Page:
But then, once again, things began to click.  He had 20 against South Carolina. 27 points and 9 boards against LSU. He had a double-double against Ole Miss, another against LSU, and a 3rd in their SEC final loss to Vanderbilt (when Darius Miller and Doron Lamb combined to go 3-16 from beyond the arc). He opened this tournament with a 22 point, 10 rebound performance, and seemed to be playing at a very high level.

But then he only had 8 points while fouling out against Iowa State. He had a decent 12 point game against Indiana and then 12 points, 9 boards and 6 assists against Baylor.

It’s probably unfair to monitor him on a game to game basis, but as a player he’s proven that he needs that level of scrutiny. He might be surrounded by first round draft picks, but four of them are freshmen. He’s only a sophomore, but on this team that makes him a veteran. And Kentucky could very well need that leadership to survive this weekend. He’s got the talent. He’s got the game. Now he just needs to play focused, under control, and ready to win the battle on the next possession.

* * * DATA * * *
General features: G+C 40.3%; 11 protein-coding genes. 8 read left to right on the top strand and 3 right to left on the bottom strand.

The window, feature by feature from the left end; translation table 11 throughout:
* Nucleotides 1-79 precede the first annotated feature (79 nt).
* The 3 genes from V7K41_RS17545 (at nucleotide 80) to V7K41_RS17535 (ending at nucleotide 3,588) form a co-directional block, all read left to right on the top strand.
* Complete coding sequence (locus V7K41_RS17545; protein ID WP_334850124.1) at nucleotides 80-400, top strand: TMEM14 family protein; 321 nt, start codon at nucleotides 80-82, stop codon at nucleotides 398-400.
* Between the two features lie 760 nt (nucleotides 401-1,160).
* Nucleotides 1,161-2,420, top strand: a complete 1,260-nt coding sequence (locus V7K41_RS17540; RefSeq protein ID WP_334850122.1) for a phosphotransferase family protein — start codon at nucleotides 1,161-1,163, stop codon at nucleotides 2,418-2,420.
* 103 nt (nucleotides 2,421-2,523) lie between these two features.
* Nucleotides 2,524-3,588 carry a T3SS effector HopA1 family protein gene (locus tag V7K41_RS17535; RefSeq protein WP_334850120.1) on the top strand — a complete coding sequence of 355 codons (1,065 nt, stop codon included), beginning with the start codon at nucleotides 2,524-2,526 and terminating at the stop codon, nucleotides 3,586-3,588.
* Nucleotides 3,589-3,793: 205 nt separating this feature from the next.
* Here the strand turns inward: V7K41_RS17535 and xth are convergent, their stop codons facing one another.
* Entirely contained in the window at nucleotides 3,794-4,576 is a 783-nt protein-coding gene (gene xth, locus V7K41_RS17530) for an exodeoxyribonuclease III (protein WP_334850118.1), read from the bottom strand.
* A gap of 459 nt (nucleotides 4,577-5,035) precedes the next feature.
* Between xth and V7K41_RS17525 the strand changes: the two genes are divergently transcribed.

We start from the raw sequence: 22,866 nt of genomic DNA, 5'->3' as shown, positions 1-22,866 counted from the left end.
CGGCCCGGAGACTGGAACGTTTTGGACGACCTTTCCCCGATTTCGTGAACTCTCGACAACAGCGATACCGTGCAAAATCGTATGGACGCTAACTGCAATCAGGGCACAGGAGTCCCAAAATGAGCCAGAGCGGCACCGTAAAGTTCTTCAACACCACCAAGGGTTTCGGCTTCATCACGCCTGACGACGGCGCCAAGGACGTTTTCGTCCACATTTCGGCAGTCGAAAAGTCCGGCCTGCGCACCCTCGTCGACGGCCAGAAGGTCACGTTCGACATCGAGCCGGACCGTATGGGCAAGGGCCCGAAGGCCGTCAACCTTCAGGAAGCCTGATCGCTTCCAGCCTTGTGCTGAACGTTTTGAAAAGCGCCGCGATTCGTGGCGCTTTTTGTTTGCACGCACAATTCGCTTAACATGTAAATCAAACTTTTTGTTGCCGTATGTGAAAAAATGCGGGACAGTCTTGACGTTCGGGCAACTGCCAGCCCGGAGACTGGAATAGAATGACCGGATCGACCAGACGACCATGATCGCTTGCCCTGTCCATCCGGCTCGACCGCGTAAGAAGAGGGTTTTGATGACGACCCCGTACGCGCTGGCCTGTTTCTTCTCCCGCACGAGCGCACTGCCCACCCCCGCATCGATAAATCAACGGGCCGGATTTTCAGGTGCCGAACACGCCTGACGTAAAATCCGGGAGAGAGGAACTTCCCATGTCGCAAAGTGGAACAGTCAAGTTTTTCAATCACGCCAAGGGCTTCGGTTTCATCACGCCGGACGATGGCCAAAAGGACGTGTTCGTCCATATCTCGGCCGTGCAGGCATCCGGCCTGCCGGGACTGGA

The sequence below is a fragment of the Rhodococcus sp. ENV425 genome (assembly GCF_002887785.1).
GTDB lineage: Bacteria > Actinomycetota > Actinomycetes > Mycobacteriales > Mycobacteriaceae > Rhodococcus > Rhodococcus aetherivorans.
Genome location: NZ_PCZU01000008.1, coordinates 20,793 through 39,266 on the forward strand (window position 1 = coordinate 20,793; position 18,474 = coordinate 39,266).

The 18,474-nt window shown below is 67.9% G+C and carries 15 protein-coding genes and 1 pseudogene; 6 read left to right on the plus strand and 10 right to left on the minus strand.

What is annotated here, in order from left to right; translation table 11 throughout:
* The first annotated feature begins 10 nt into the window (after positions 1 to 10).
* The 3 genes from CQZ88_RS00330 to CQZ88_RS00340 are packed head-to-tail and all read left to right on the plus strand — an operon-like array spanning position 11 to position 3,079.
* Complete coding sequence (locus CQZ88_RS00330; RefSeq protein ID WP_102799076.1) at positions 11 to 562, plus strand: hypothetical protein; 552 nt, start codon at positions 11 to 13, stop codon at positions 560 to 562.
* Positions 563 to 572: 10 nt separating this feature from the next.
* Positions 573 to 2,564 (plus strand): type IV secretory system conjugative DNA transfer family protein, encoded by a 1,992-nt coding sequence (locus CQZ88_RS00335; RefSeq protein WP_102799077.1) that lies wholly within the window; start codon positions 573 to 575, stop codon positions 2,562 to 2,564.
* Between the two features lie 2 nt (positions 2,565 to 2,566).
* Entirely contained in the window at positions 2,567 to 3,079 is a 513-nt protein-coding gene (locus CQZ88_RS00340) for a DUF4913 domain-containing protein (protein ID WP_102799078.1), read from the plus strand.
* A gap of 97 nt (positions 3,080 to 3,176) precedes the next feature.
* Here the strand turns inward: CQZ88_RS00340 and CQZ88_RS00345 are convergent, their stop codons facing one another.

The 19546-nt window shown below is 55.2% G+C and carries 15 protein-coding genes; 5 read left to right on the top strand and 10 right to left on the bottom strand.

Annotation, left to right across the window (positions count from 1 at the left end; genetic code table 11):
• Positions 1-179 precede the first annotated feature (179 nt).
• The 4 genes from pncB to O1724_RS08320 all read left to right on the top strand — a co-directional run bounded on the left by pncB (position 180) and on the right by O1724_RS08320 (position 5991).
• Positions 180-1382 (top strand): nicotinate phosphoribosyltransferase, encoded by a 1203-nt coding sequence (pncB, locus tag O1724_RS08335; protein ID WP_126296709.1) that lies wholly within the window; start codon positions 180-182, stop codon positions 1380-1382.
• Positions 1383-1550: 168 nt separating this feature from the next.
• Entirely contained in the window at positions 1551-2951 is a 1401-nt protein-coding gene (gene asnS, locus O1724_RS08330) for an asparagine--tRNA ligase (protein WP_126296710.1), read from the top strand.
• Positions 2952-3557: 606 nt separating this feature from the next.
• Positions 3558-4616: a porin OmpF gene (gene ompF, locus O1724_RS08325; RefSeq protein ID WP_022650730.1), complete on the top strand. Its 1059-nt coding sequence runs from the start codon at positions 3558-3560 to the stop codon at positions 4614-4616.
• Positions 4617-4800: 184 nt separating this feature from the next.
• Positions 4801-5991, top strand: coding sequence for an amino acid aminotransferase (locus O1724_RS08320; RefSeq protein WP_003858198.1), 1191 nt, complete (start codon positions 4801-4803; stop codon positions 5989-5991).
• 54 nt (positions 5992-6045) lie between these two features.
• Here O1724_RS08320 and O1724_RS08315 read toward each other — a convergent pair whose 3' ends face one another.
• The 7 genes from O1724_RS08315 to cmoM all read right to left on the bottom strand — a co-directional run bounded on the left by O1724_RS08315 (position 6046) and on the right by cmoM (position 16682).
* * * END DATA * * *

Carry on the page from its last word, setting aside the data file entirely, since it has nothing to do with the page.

VIDEO: Boise State robbed of insane, buzzer-beating win on incorrect timing by officials

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It looked like James Webb III of Boise State had hit the season’s craziest buzzer-beater.

With 0.8 seconds left, he caught an in-bounds pass on the run on the right wing, hoisted up a prayer of a three and watched as it banked it as the buzzer sounded.

It’s pretty fantastic:

And it also clearly left his hands before time expired, but there was a reason for that. According to the officials, the clock (for the road team, mind you) did not start when the ball was caught.

They were right.

Where they were wrong was determining that it took more than a second for Webb to catch and release the shot, meaning that they were wrong to waive off the bucket.

This awesome slo-mo clip of the shot from Matt Stephens of the Coloradoan is all the evidence I need, but if you need more, Sportscenter anchor Scott Van Pelt clocked it at 0.7 seconds:

The game would go to overtime, where Colorado State would go on to win, 97-93.